New research on rats has shown that black soya beans could help fight against obesity as well as possibly preventing Type 2 diabetes. The research also showed that the beans could reduce cholesterol levels.
Scientists in Seoul, South Korea, studied four groups of rats on a fatty diet, with differing amounts of black soya and one group receiving none at all.
Results showed that rats getting 10 per cent of their energy from black soya gained half as much weight as those not given soya. Their total blood cholesterol also fell by 25 per cent and LDL levels – 'bad' cholesterol – fell by 60 per cent.
Experts believe that the soya protein slows down the metabolism of the liver, reducing the production of cholesterol and fatty acids.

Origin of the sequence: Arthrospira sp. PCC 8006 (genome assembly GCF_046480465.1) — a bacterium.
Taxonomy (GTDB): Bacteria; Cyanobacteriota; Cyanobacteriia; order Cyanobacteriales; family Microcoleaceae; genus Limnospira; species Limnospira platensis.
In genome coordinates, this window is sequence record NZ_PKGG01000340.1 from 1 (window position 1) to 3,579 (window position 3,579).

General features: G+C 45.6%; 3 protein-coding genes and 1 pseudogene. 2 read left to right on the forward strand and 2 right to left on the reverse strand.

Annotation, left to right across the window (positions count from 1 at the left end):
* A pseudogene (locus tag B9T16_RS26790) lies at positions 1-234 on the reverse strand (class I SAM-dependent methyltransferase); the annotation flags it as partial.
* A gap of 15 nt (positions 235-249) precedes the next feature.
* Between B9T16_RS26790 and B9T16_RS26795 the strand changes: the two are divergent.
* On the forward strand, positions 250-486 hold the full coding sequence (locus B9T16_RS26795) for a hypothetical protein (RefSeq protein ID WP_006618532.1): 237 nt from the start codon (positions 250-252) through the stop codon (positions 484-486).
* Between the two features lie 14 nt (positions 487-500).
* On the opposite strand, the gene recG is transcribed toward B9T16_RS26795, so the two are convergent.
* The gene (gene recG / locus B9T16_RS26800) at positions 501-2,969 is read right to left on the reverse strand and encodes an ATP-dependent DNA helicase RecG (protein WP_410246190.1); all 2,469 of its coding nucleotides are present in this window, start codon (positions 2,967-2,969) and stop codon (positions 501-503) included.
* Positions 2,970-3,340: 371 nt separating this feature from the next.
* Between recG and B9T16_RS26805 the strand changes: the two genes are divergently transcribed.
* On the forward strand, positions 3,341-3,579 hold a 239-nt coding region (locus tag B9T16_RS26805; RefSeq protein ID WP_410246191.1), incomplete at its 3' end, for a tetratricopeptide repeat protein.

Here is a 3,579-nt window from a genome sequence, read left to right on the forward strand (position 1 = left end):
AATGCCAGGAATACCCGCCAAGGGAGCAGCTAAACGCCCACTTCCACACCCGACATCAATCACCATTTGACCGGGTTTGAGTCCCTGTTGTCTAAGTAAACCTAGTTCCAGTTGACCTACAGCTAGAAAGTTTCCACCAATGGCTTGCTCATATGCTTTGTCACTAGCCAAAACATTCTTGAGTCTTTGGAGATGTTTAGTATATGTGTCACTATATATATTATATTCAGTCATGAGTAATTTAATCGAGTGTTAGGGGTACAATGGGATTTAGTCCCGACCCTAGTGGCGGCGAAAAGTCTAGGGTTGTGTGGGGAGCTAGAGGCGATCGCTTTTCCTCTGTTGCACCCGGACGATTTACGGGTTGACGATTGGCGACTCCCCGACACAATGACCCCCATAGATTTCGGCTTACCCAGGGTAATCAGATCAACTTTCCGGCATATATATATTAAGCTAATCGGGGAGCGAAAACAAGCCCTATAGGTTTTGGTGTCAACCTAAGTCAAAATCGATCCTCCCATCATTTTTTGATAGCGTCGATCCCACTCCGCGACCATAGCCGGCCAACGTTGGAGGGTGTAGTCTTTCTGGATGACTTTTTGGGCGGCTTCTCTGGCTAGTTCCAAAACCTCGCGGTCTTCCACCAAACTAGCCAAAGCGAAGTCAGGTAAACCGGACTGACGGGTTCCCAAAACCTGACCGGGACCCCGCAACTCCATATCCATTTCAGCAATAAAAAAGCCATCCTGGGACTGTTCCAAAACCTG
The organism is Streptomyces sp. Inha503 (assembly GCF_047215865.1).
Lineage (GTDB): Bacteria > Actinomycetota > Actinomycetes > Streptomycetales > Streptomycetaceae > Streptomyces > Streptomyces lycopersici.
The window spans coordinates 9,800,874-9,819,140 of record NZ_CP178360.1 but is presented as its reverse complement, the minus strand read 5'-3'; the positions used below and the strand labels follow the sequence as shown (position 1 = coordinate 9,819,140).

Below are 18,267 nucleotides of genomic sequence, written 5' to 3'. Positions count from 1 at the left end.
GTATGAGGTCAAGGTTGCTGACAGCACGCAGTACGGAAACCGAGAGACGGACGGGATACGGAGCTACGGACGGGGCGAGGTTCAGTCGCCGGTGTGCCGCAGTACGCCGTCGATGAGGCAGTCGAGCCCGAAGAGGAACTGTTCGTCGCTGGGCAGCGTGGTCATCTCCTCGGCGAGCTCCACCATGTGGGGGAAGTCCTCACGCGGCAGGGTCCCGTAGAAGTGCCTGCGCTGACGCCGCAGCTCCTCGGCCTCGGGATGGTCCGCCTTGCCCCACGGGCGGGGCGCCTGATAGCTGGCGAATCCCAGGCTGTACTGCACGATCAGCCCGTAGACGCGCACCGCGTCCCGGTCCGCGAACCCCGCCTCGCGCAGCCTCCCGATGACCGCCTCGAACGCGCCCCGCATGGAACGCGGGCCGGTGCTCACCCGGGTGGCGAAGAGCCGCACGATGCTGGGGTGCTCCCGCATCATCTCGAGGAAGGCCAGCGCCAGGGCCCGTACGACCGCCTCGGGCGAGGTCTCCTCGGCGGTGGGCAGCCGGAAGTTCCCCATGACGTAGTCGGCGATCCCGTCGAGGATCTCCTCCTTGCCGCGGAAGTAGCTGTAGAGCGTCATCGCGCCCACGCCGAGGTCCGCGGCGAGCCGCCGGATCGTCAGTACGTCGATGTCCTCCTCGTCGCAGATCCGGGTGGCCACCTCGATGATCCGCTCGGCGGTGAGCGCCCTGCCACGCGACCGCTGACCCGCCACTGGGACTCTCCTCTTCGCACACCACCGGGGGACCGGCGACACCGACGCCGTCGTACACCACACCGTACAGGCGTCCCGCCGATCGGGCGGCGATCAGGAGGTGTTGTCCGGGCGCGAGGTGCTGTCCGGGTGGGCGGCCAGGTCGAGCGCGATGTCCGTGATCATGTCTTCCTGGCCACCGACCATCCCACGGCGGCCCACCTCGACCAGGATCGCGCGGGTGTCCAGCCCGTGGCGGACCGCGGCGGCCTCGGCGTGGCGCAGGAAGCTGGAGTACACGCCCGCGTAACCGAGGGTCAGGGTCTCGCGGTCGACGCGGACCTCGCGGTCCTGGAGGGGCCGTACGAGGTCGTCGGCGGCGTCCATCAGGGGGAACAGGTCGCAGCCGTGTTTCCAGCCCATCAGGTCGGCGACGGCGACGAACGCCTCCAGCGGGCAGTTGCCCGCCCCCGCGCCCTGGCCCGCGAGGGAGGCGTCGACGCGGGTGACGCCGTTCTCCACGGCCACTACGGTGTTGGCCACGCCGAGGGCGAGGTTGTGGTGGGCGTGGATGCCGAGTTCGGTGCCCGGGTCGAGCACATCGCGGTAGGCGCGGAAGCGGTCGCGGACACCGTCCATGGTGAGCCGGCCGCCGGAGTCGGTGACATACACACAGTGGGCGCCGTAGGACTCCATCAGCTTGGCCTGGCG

"The results of this study are interesting; however, more research needs to be done to determine if the results found in rats would be replicated in humans," said Libby Dowling, Care Advisor at Diabetes UK.
"Weight is certainly a key issue when it comes to Type 2 diabetes - 80 per cent of people are overweight when diagnosed with the condition - and keeping the right weight for your height is important in helping to reduce your risk of developing Type 2 diabetes. Black soya beans are low in fat, high in soluble fibre and a good source of protein but they alone will not stop someone from developing diabetes.
"Regular physical activity and a healthy, balanced diet are proven to be very effective in reducing the risk of developing the condition."